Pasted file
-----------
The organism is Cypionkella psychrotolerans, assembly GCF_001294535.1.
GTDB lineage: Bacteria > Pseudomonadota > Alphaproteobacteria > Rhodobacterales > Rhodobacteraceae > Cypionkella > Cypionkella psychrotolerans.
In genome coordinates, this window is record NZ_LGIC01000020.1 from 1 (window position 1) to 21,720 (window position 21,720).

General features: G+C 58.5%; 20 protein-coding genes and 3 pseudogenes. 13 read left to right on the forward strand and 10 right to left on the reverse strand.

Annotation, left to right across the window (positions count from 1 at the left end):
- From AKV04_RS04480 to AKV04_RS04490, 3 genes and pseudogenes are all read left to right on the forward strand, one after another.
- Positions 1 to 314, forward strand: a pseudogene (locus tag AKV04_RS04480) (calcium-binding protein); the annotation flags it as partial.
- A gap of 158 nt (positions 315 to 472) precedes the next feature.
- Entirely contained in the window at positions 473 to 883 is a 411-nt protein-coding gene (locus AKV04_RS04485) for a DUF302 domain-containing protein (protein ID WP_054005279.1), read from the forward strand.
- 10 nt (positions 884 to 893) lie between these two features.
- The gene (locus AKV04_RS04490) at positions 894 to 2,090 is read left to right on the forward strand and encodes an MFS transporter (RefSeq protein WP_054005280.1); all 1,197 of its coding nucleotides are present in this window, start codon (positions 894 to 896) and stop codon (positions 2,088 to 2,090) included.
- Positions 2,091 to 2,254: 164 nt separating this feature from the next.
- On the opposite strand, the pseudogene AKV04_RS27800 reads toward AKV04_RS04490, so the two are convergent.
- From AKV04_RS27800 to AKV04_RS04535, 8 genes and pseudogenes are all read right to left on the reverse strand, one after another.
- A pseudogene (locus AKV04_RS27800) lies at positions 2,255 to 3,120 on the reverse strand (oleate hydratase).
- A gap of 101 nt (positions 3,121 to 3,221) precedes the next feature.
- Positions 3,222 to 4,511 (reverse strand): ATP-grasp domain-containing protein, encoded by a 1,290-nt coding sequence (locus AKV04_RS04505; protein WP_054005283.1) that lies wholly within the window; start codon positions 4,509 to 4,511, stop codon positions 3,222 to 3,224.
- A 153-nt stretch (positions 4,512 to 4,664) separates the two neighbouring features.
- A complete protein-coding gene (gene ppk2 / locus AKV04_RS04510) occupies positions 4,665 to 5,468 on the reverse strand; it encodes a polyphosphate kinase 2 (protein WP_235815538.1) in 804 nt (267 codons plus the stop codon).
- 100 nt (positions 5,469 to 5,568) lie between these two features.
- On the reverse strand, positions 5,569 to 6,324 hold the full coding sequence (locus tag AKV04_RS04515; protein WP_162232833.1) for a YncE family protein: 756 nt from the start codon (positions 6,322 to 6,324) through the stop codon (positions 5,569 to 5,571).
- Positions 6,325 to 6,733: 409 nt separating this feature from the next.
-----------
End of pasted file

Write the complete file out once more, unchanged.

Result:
The organism is Cypionkella psychrotolerans, assembly GCF_001294535.1.
GTDB lineage: Bacteria > Pseudomonadota > Alphaproteobacteria > Rhodobacterales > Rhodobacteraceae > Cypionkella > Cypionkella psychrotolerans.
In genome coordinates, this window is record NZ_LGIC01000020.1 from 1 (window position 1) to 21,720 (window position 21,720).

General features: G+C 58.5%; 20 protein-coding genes and 3 pseudogenes. 13 read left to right on the forward strand and 10 right to left on the reverse strand.

Annotation, left to right across the window (positions count from 1 at the left end):
- From AKV04_RS04480 to AKV04_RS04490, 3 genes and pseudogenes are all read left to right on the forward strand, one after another.
- Positions 1 to 314, forward strand: a pseudogene (locus tag AKV04_RS04480) (calcium-binding protein); the annotation flags it as partial.
- A gap of 158 nt (positions 315 to 472) precedes the next feature.
- Entirely contained in the window at positions 473 to 883 is a 411-nt protein-coding gene (locus AKV04_RS04485) for a DUF302 domain-containing protein (protein ID WP_054005279.1), read from the forward strand.
- 10 nt (positions 884 to 893) lie between these two features.
- The gene (locus AKV04_RS04490) at positions 894 to 2,090 is read left to right on the forward strand and encodes an MFS transporter (RefSeq protein WP_054005280.1); all 1,197 of its coding nucleotides are present in this window, start codon (positions 894 to 896) and stop codon (positions 2,088 to 2,090) included.
- Positions 2,091 to 2,254: 164 nt separating this feature from the next.
- On the opposite strand, the pseudogene AKV04_RS27800 reads toward AKV04_RS04490, so the two are convergent.
- From AKV04_RS27800 to AKV04_RS04535, 8 genes and pseudogenes are all read right to left on the reverse strand, one after another.
- A pseudogene (locus AKV04_RS27800) lies at positions 2,255 to 3,120 on the reverse strand (oleate hydratase).
- A gap of 101 nt (positions 3,121 to 3,221) precedes the next feature.
- Positions 3,222 to 4,511 (reverse strand): ATP-grasp domain-containing protein, encoded by a 1,290-nt coding sequence (locus AKV04_RS04505; protein WP_054005283.1) that lies wholly within the window; start codon positions 4,509 to 4,511, stop codon positions 3,222 to 3,224.
- A 153-nt stretch (positions 4,512 to 4,664) separates the two neighbouring features.
- A complete protein-coding gene (gene ppk2 / locus AKV04_RS04510) occupies positions 4,665 to 5,468 on the reverse strand; it encodes a polyphosphate kinase 2 (protein WP_235815538.1) in 804 nt (267 codons plus the stop codon).
- 100 nt (positions 5,469 to 5,568) lie between these two features.
- On the reverse strand, positions 5,569 to 6,324 hold the full coding sequence (locus tag AKV04_RS04515; protein WP_162232833.1) for a YncE family protein: 756 nt from the start codon (positions 6,322 to 6,324) through the stop codon (positions 5,569 to 5,571).
- Positions 6,325 to 6,733: 409 nt separating this feature from the next.